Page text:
Q: Every state is here at the SelectUSA Investment Summit to promote themselves. What does Idaho have that other states don’t have? 

A: We’ve got a will to make things happen. Our theme in Idaho is: we move at the speed of business. Let me give you one example. We had a company that came into Idaho and wanted to build a 1 million-square-foot [92,100-square-metre] plant. It’s called Chobani yogurt. It spent $450m, and put 1 million square feet under one roof, all the yogurt equipment in there, making yogurt, 326 days a year. The company was started in New York in 2005, by a Turkish fellow by the name of Hamdi Ulukaya, and he really has seen some tremendous increases in his market. In fact, in the year before he came to Idaho there was a 300% increase in the demand for his product.


So one of the things we pride ourselves in is that we make things happen. We make them happen very rapidly, and just as Idaho’s secretary of commerce reminded me, we are one of the fastest growing states in the US, economically. We are getting a lot of capital in the state but we’re also number one in job growth, even in a hi-tech world. This is significant because usually where you add a lot of technology, which we can do, you have fewer employees. But we’re actually adding the jobs and the technology just as a result of pure volume.

Q: As a Republican governor, how do you feel about presidential candidate Donald Trump’s protectionist rhetoric with regard to free trade?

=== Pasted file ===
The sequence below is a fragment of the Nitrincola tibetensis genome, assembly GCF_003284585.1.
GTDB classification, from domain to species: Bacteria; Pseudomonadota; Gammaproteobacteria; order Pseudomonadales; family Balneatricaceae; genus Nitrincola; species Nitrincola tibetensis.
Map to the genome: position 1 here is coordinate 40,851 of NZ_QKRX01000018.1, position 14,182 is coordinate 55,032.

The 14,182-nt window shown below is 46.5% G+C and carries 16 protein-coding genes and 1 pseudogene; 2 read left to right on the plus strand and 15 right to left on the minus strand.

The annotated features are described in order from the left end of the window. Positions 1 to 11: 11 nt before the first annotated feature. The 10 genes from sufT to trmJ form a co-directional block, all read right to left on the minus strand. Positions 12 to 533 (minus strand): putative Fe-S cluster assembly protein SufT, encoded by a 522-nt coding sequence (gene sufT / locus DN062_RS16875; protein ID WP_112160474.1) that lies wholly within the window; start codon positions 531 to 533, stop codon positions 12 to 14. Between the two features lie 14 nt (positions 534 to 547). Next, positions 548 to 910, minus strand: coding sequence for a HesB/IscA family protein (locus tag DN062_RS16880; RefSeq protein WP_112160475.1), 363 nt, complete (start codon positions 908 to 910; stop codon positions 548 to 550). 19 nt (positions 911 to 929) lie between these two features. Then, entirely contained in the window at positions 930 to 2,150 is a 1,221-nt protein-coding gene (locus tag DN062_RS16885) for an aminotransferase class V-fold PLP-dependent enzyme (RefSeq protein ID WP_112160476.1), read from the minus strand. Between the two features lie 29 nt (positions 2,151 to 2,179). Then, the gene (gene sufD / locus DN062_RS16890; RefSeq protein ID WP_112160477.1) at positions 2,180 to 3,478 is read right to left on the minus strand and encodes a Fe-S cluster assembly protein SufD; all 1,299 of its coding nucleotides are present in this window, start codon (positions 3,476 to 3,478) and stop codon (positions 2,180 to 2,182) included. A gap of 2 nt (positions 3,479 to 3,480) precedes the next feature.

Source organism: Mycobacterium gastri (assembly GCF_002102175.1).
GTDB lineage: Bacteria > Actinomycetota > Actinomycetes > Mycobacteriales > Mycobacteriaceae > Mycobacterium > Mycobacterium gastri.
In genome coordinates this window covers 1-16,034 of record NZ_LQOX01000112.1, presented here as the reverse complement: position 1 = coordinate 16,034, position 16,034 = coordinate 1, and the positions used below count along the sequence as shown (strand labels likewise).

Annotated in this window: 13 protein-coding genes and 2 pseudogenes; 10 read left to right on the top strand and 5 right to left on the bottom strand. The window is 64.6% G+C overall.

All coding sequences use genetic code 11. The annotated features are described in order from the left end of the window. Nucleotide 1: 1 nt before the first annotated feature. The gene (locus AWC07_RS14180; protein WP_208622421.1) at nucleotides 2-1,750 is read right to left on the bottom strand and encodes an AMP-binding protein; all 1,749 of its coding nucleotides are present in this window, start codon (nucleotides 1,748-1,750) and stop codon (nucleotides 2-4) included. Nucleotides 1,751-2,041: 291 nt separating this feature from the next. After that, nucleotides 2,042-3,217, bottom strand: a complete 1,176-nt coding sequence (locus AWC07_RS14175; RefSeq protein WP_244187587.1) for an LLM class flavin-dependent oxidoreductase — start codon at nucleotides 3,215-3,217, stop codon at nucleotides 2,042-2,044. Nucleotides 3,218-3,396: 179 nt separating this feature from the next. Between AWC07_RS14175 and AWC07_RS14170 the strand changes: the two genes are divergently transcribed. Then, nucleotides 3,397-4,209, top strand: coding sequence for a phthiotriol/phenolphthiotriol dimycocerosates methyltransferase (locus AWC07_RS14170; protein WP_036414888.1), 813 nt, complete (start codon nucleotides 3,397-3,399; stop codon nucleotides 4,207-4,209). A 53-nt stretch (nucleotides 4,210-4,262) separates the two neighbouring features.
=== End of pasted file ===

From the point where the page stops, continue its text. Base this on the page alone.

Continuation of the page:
A: I believe that Donald Trump believes in the magic of the marketplace. And the marketplace ought to be the decision area where we decide which products are successful, which services are successful, what kind of public policy is successful. These things that we have found that we have to subsidise into existence generally are failures. So if the marketplace is demanding it, the marketplace will supply it. We should let that magic happen.

Q: Do you think his statements against free-trade agreements are harmful to US FDI?

A: I really think that when Mr Trump speaks about some trade agreements, it’s more in regard to the implementation of those trade agreements. When we are adopting trade agreements, we usually adopt them in an environment and a public persona of equal free trade. But when we implement them, we restrict the US producer more than we restrict the country that’s doing the importing. And so what we want to see is those restrictions both ways, or freedom both ways.

But we always have found ourselves – and I’ve done business in 83 countries – being displaced in the 'equal' trade, because somebody has a competitive advantage, either because of their company policies or because of some artificial trade barriers that they may be putting on US products going into their economy. I don’t think if given equal and fair trade, as well as free trade – that’s a misnomer – that you’re going to out-produce, out-perform, out-quality the US producer.

Q: So you think a Trump presidency would be good for FDI?

A: I think if it’s good for the economy, it’s going to be good for the citizens of the US, it’s going to be good for the future of the US.